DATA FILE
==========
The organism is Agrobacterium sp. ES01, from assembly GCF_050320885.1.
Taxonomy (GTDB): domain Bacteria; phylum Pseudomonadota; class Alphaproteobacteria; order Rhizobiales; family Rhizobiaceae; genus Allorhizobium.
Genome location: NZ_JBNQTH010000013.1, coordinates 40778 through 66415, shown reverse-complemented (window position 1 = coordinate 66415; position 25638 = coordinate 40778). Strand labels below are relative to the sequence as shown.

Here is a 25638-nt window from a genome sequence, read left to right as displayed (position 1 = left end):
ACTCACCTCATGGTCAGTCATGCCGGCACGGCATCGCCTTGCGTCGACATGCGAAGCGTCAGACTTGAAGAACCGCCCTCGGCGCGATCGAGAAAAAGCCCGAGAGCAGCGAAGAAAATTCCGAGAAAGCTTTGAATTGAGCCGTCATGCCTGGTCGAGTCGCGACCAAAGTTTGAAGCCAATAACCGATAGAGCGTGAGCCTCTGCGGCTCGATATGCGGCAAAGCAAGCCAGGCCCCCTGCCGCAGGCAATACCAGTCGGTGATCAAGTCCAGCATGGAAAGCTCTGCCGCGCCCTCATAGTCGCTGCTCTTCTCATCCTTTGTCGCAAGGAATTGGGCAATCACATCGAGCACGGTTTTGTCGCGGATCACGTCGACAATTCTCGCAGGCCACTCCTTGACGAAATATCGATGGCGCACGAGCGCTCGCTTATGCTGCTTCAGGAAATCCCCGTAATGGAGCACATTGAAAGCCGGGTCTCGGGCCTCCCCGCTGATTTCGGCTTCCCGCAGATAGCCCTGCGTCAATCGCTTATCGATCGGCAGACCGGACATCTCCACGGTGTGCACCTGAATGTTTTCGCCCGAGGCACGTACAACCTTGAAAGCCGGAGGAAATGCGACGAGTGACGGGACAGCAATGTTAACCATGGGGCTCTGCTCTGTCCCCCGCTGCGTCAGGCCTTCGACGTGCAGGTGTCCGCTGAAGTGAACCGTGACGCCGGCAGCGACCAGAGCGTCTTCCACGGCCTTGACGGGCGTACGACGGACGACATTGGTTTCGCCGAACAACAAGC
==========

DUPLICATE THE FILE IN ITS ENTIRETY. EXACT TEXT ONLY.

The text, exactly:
The organism is Agrobacterium sp. ES01, from assembly GCF_050320885.1.
Taxonomy (GTDB): domain Bacteria; phylum Pseudomonadota; class Alphaproteobacteria; order Rhizobiales; family Rhizobiaceae; genus Allorhizobium.
Genome location: NZ_JBNQTH010000013.1, coordinates 40778 through 66415, shown reverse-complemented (window position 1 = coordinate 66415; position 25638 = coordinate 40778). Strand labels below are relative to the sequence as shown.

Here is a 25638-nt window from a genome sequence, read left to right as displayed (position 1 = left end):
ACTCACCTCATGGTCAGTCATGCCGGCACGGCATCGCCTTGCGTCGACATGCGAAGCGTCAGACTTGAAGAACCGCCCTCGGCGCGATCGAGAAAAAGCCCGAGAGCAGCGAAGAAAATTCCGAGAAAGCTTTGAATTGAGCCGTCATGCCTGGTCGAGTCGCGACCAAAGTTTGAAGCCAATAACCGATAGAGCGTGAGCCTCTGCGGCTCGATATGCGGCAAAGCAAGCCAGGCCCCCTGCCGCAGGCAATACCAGTCGGTGATCAAGTCCAGCATGGAAAGCTCTGCCGCGCCCTCATAGTCGCTGCTCTTCTCATCCTTTGTCGCAAGGAATTGGGCAATCACATCGAGCACGGTTTTGTCGCGGATCACGTCGACAATTCTCGCAGGCCACTCCTTGACGAAATATCGATGGCGCACGAGCGCTCGCTTATGCTGCTTCAGGAAATCCCCGTAATGGAGCACATTGAAAGCCGGGTCTCGGGCCTCCCCGCTGATTTCGGCTTCCCGCAGATAGCCCTGCGTCAATCGCTTATCGATCGGCAGACCGGACATCTCCACGGTGTGCACCTGAATGTTTTCGCCCGAGGCACGTACAACCTTGAAAGCCGGAGGAAATGCGACGAGTGACGGGACAGCAATGTTAACCATGGGGCTCTGCTCTGTCCCCCGCTGCGTCAGGCCTTCGACGTGCAGGTGTCCGCTGAAGTGAACCGTGACGCCGGCAGCGACCAGAGCGTCTTCCACGGCCTTGACGGGCGTACGACGGACGACATTGGTTTCGCCGAACAACAAGC